Ear Plug Mount Purchase slow response silicon or urethane foam or PVC foam earplugs such as these from 3MCreate a platform upon which to mount your flight control board with holes at the four corners. The holes should be large enough to allow the ear plugs to be inserted into them but not so loose that the board comes loose during hard landings. Ensure the holes are smooth so they do not cut into the ear plugs. Also keep the holes near the corners of your electronic module plate as possible to minimize unnecessary module movement.Mount your flight controller on this board with double sided foam tape. Extra mass added to the board may improve vibration damping.Squeeze the earplugs through existing holes in the frame (or cut new holes) and the holes in the board upon which the flight controller is mounted. “Tuning” is possible by varying the amount of earplug left exposed in the middle. it only works if your board has over-size holes that fit these grommets.
Bulb Damper + Ear Plug Vibration Mount + FC on anti-vibration grommets Mounting plate with a 100g soft rubber bulb type “gimbal” damper at each corner and a half a urethane foam earplug placed inside each one.Gimbal bulb type dampers themselves can work in tension or compression.The earplugs provide an additional damping medium with a different frequency damping range than the bulb dampers by themselves.The ear plugs also stiffen the bulb mounts up a bit preventing excessive free motion being caused by normal flight maneuvers.This was successful at damping a Flamewheel clone with flexible arms and over size 12” propellers into the .05 G range. Very complex
Anti-vibration M3 Bobbins Screw the boards on as usual using the bobbins They are easy to get, affordable yet works exactly like nylon standoffs.Some simple rubber bobbins on PCBs for instance can also increase the vibration amplitude.  [1]

Vibration Isolation for Motors 

This section is taken from [2]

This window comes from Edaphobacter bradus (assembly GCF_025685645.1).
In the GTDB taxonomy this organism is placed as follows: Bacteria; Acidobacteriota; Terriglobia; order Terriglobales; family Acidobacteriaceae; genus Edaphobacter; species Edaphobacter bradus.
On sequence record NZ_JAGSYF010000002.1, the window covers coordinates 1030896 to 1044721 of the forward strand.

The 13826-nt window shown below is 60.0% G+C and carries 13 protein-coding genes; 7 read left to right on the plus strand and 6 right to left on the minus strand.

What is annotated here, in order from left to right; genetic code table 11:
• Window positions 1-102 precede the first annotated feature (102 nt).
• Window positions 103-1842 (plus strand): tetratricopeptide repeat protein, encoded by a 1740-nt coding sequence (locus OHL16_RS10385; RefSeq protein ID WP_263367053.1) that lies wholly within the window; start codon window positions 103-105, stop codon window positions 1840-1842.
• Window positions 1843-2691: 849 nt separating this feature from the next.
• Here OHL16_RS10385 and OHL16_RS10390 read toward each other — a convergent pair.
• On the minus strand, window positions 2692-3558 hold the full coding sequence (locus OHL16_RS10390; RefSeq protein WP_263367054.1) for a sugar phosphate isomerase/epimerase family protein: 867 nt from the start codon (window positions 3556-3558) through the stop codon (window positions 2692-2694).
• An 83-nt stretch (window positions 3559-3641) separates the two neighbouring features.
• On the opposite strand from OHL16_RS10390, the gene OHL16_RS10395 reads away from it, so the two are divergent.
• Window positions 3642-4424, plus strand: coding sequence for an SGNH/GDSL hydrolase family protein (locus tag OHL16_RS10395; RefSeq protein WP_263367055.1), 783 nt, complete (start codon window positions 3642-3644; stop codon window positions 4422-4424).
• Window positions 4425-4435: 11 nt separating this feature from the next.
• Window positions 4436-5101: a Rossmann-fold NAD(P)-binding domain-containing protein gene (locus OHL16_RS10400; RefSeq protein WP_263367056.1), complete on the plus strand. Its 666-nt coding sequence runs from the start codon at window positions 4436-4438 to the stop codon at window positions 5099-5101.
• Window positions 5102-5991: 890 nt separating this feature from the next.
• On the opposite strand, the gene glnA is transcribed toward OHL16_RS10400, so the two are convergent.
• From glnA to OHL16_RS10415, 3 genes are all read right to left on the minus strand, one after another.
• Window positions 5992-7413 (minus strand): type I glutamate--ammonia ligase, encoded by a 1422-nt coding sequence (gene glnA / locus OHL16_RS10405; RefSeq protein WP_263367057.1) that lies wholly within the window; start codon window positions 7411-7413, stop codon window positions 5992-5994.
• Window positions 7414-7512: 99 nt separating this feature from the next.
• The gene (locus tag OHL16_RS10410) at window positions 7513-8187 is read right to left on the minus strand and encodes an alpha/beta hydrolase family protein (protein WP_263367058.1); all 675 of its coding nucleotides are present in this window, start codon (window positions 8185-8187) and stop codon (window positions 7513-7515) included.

The source of vibration is the motors because they are the only moving part in a mini quad. Therefore soft mounting could be very effective if you can stop the vibrations right at where they start and getting to the flight controller.

Damping effectiveness can be affected by the mass attached and dampener elasticity. FC’s are so light, the damping might not be enough. Damping at the motors might be a better option as they are heavier than an FC. From the website:

Update (21/05/2017): After soft mounting motors for a few days I found it too much of a hassle. You can’t tighten the motor screws so you have to check them every session or risk screws falling out during flights. Although it could be a more effective way of isolating vibrations than soft mounting FC, the result could varies a lot as you can’t control the tightness in the screws to be all the same in the 4 motors.

So i think soft mounting FC is more practical, and I might just do that and not soft mount my motors in the future unless they are really that bad and I have to.

Some options:

  • Electrical tape (3 layers or more)
  • TPU 3D printed motor mounts
  • Rubber sheet cut specifically for mini quads (such as these – Monkey & Gorilla-Rugz)
  • 3M mounting tape (double sided)
  • Silica Gel Pads (link to Product)
  • One thing to be aware of is you shouldn’t tighten the motor screws all the way, it will compress the the vibration dampening material and it will be less capable of absorbing the vibrations. Make sure to apply loctite on the screws as well as you are leaving the screws loose.


  2. flight controller + motors
  3. long list of dampers for mounting flight controllers